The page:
Air Soft Head Shot

My CO2 powered air soft 1911 will deliver a fatal hit to birds, but only if it’s a head shot. That’s about the equivalent of hitting the X ring in Bullseye; if I do my part, it can be done.

In the past, anything with wings was a target because, when the plastic ball would bounce off their feather-protected chest, it seemed to do no more than startle them to flight. But after a couple of DRT (Dead Right There) kills with a straight to the ground fall and no flutters, I figured out that a head shot would almost always be fatal. At 30 feet and pushed by CO2 from a high pressure cylinder, that little plastic ball should not be underestimated.

But as my accuracy has improved, I now see that I need to be more selective.

You see, I like the doves even if they are dumb. They are nice to look at, have a gentle “who cooks for you” call in the evening, and just sit around quietly the rest of the time. Thumped in the chest, they jump slightly but otherwise stay put. They look around for the moment it apparently takes them to forget they’ve been thumped but then go right back to their meditations.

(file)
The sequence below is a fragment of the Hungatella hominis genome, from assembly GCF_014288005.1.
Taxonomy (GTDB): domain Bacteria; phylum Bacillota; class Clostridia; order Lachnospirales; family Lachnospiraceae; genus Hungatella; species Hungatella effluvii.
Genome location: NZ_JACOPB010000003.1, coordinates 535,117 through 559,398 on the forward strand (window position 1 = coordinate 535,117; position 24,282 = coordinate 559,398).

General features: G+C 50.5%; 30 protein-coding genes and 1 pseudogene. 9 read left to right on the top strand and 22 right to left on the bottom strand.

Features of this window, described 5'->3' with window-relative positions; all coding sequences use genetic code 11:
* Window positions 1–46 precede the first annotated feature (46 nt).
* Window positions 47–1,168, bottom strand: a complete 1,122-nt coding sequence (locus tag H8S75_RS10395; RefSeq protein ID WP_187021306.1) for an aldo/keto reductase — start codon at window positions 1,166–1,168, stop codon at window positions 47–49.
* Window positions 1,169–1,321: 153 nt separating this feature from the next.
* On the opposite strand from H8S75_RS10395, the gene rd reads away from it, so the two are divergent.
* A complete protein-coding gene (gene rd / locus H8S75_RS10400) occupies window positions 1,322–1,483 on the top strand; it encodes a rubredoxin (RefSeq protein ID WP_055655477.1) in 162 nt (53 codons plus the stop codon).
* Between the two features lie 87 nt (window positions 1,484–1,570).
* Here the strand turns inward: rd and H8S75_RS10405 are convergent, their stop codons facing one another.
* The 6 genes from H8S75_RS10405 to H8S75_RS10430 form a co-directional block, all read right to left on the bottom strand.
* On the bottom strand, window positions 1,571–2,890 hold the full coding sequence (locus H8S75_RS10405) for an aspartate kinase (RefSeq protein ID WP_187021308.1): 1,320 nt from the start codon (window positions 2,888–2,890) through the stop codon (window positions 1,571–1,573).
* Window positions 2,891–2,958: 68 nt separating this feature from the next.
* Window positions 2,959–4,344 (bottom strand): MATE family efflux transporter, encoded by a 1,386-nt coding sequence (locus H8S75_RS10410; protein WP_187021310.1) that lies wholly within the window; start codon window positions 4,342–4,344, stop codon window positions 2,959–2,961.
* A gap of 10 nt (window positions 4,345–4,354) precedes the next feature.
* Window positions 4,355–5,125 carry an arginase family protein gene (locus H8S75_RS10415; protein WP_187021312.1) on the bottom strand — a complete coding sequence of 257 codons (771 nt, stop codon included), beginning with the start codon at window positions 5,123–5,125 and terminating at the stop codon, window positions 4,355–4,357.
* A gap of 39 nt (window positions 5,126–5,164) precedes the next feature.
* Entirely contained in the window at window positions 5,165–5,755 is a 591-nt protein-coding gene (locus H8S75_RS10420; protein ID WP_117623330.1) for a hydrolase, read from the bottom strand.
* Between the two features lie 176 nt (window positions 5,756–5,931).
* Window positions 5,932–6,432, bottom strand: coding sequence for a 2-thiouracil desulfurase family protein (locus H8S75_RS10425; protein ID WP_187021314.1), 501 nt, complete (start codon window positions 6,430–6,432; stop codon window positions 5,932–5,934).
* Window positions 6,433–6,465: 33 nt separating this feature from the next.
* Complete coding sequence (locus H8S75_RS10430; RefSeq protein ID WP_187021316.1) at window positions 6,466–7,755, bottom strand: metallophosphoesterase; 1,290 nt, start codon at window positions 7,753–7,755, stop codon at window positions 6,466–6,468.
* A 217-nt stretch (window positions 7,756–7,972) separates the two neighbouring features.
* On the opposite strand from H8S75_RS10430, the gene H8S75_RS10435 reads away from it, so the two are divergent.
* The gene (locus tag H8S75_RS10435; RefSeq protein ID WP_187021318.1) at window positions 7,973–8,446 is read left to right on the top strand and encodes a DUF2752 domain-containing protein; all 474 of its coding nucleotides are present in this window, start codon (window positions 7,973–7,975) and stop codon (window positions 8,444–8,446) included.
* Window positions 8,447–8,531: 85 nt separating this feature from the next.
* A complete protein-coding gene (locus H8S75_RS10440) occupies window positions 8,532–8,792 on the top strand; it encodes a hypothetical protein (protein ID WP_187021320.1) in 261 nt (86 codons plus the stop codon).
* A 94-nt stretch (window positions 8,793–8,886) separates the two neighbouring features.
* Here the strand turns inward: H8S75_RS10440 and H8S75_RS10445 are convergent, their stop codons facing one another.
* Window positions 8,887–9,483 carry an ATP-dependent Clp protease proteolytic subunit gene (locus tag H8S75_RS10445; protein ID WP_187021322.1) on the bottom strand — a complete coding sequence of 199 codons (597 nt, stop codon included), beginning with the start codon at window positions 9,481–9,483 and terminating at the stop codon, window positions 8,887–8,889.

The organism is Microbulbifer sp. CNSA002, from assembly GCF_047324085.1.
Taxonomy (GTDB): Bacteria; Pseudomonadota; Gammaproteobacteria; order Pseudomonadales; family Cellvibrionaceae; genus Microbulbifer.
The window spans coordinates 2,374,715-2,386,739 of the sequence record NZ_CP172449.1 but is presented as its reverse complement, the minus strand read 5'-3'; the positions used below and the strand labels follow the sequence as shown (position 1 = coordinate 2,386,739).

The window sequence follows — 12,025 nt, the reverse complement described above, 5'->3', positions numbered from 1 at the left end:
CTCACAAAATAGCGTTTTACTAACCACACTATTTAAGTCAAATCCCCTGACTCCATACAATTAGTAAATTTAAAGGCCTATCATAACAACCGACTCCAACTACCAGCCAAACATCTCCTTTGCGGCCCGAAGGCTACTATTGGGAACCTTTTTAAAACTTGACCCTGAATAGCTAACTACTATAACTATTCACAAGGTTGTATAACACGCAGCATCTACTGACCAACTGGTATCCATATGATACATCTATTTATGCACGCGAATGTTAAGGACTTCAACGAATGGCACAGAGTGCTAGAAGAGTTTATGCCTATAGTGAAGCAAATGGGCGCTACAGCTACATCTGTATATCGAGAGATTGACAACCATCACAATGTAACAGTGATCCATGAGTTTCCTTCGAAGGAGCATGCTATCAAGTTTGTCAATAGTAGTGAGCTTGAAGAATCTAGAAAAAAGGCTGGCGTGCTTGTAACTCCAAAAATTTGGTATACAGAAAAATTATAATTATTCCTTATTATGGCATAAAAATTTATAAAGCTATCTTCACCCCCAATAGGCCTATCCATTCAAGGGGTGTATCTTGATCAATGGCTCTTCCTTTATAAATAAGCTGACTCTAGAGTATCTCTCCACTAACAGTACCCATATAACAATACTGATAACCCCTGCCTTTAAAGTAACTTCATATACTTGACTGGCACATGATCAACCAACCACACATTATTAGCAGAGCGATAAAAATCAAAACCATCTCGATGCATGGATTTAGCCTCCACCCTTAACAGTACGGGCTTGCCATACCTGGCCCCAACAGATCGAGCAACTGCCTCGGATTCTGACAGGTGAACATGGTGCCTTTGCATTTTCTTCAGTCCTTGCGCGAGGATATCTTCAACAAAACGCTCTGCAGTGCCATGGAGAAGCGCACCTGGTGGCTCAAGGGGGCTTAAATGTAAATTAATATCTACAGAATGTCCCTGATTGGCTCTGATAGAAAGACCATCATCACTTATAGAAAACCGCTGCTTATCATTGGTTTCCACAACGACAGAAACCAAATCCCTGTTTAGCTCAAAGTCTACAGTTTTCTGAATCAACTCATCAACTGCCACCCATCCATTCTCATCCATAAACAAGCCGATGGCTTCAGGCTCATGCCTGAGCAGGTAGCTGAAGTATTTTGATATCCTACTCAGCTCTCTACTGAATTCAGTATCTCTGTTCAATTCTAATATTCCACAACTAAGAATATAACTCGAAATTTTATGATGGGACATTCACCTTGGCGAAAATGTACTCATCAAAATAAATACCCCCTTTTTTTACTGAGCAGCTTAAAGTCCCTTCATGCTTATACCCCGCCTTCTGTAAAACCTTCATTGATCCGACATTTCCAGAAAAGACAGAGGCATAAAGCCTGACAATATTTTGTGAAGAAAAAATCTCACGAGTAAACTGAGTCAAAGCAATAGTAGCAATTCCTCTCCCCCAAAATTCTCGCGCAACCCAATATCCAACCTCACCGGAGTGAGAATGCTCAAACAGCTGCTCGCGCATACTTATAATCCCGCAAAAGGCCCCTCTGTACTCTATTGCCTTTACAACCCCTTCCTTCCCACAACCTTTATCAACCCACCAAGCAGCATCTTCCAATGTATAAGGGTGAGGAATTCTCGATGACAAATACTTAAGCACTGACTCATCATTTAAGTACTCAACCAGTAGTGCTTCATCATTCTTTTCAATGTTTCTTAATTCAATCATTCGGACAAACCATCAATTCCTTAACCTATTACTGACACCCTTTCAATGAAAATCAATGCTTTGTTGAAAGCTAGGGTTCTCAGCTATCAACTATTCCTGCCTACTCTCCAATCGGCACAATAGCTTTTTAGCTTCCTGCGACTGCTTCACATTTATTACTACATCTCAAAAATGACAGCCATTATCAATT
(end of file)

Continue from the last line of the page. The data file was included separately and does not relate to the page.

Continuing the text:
Dumb but pleasant, the doves get a pass.

Pigeons, on the other hand, are filthy. They poop everywhere. Because of that and they’re numbers, they’re fair game. But when I thump a pigeon or just whiz the little plastic ball within a couple of inches, in a flash it takes off with all its neighbors. They won’t return for 10-15 minutes. One shot is all I’ll get off. I have to make it count.

But they’re not my prime targets. That status is reserved for the ugliest and the craftiest, the Grackles.

Grackles have a call and an appearance richly deserving of such a revolting name and they are here in great numbers, far in excess of any other species. But they’re also the smartest. The gentle pop of the air soft gun alerts any within half a block and they won’t return for half an hour or more. (More time than it takes to write this blog.)

Songbirds, finches, cactus wrens and the descendents of the love birds that got away from a neighbor a decade ago and now number in the teens all get a free pass. They are all welcome in my backyard.

Shhhh! There! Do you see it? A pigeon, a big one, has returned.

Should I go for it right away or wait for a Grackle?

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